Preparing Future Scientists

The management and care of research animals is a necessary, behind-thescenes aspect of scientific study that animal scientist Matthew Ellinwood has made a learning experience for undergraduates.

“We take seriously the role these dogs and cats play in addressing new treatments or possibly cures for conditions that have a big, negative impact on people, especially children,” he says.

After earning his doctoral and veterinary degrees, Ellinwood became a researcher at the University of Pennsylvania. Part of his duties was the management of dogs and cats used to research human genetic diseases—most of them fatal pediatric diseases. Graduate students did a lot of the work, offering valuable hands-on experience. Ellinwood brought this model of students caring for animals to Iowa when he started at ISU about seven years ago.

About 18 undergraduates per semester provide animal care and management and two or three conduct lab work, such as molecular diagnostics, routine biochemistry and inventory management. Led by Ellinwood, the team looks for answers behind what causes human diseases like glaucoma, the leading cause of blindness world wide.

Nearly all the students have a pre-vet or pre-med focus. Most are animal science students, but there are also those majoring in animal ecology and biology. The work offers an especially good experience for pre-vet students who plan to concentrate on small animals.

Some students get involved for research experience, others because they enjoy animal care and management. Whatever the goal, they find a unique environment for learning.

“Dr. Ellinwood not only created an opportunity for students to learn basic medical care of companion animals, he’s given us the opportunity to think on our feet, be attentive to detail and apply what we’ve learned in other classes to what we’re studying in the research colony,” says Allie Ludwig, a sophomore in preveterinary animal science.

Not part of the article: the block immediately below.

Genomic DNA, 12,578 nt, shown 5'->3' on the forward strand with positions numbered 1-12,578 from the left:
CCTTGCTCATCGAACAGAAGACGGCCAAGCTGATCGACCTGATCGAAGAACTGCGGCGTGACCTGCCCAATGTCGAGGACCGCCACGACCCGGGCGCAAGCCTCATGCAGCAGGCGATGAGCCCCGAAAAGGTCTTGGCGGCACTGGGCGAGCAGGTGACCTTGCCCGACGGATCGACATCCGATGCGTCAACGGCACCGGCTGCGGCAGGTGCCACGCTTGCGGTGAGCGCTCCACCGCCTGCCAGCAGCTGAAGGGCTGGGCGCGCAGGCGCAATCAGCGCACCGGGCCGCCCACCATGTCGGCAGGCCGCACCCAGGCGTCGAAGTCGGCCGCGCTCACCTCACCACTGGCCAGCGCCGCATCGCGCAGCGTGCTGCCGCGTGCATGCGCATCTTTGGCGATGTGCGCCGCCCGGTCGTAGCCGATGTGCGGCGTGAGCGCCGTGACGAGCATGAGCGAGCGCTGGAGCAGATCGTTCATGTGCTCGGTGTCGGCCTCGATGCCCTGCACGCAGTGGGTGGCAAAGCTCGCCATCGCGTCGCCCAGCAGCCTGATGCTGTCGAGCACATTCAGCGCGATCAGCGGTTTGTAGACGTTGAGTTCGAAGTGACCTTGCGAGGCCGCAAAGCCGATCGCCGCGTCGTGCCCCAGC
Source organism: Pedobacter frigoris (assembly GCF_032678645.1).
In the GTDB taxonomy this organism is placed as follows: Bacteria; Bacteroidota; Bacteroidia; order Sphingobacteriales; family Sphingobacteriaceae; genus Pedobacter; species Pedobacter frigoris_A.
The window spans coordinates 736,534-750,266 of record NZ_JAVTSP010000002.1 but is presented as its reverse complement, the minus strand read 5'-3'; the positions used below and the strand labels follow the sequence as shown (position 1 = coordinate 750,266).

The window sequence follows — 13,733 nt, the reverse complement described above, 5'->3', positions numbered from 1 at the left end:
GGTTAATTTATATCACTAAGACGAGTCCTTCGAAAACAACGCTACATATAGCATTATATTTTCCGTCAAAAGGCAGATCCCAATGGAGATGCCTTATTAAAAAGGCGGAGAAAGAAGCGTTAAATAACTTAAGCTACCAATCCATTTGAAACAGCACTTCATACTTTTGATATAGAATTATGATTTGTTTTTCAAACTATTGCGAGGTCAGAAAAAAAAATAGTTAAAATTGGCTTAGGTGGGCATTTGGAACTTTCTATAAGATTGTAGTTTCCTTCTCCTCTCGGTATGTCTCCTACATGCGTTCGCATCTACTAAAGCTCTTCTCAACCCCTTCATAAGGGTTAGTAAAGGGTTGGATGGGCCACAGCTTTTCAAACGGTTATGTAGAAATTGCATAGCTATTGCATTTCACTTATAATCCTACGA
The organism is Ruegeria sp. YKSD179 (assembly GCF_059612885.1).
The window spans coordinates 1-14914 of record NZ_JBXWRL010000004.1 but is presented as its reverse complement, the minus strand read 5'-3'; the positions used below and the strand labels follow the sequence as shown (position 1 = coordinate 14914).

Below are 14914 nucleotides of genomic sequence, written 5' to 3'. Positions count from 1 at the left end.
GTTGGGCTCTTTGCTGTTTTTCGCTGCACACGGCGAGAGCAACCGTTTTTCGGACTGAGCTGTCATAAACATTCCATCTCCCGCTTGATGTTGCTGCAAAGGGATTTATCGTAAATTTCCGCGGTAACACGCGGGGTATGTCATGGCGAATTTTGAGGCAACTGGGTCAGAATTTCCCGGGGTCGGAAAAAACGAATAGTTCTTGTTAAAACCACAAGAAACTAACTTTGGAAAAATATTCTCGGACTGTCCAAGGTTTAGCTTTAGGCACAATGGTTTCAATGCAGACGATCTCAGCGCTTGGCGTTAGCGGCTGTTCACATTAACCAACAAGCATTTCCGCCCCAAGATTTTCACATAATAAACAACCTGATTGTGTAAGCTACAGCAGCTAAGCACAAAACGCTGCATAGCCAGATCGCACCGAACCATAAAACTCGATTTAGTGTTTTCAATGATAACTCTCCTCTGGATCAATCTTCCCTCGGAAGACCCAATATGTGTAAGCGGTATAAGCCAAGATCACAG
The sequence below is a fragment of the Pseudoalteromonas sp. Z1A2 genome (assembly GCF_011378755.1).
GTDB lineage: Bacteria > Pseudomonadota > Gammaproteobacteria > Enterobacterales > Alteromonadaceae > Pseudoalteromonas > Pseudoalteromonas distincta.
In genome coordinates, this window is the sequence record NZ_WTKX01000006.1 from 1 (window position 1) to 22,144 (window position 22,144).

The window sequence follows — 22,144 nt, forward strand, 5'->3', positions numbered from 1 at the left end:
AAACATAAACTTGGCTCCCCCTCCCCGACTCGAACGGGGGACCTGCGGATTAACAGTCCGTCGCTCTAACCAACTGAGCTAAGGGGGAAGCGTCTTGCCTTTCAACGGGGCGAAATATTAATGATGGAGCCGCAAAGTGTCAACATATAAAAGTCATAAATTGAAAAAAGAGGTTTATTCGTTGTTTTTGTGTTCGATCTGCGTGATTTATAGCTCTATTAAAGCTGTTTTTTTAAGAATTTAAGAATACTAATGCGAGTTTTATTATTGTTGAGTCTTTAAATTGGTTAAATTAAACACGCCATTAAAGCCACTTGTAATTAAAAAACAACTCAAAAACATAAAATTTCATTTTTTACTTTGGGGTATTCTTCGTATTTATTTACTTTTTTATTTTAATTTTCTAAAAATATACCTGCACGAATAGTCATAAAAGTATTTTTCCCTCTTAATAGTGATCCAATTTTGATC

Lucas Carlstrom (’08 animal science) was another of Ellinwood’s students. While working in Ellinwood’s lab he was first author on one research manuscript and co-author on another—quite an accomplishment for a student, let alone an undergraduate.

He credits that experience for being accepted into the highly competitive combined medical doctor and doctoral Medical Scientist Training Program at the Mayo Clinic: College of Medicine, where he is engaged in molecular neuroscience and spinal cord regeneration research.

Spending time in a research setting allowed Carlstrom to develop self-guided problem analysis and advanced critical thinking skills. “These valuable training experiences enhanced my intellectual curiosity and afforded me the opportunity to solve relevant biomedical research questions that will hopefully improve human health and alleviate disease,” he says.

“The undergraduates we get are top-tier who I would put up against students at any other institution,” Ellinwood says. “They are certainly as skilled and bright, but they also have the traditional values of Midwest farm kids, that you may not see as often at other schools.”

Ellinwood says it’s important to challenge these talented students with real-world problems and to show them they can make a difference.

“Regardless of where they go, I hope they come out of my program with a heightened sense of achievement and accomplishment.”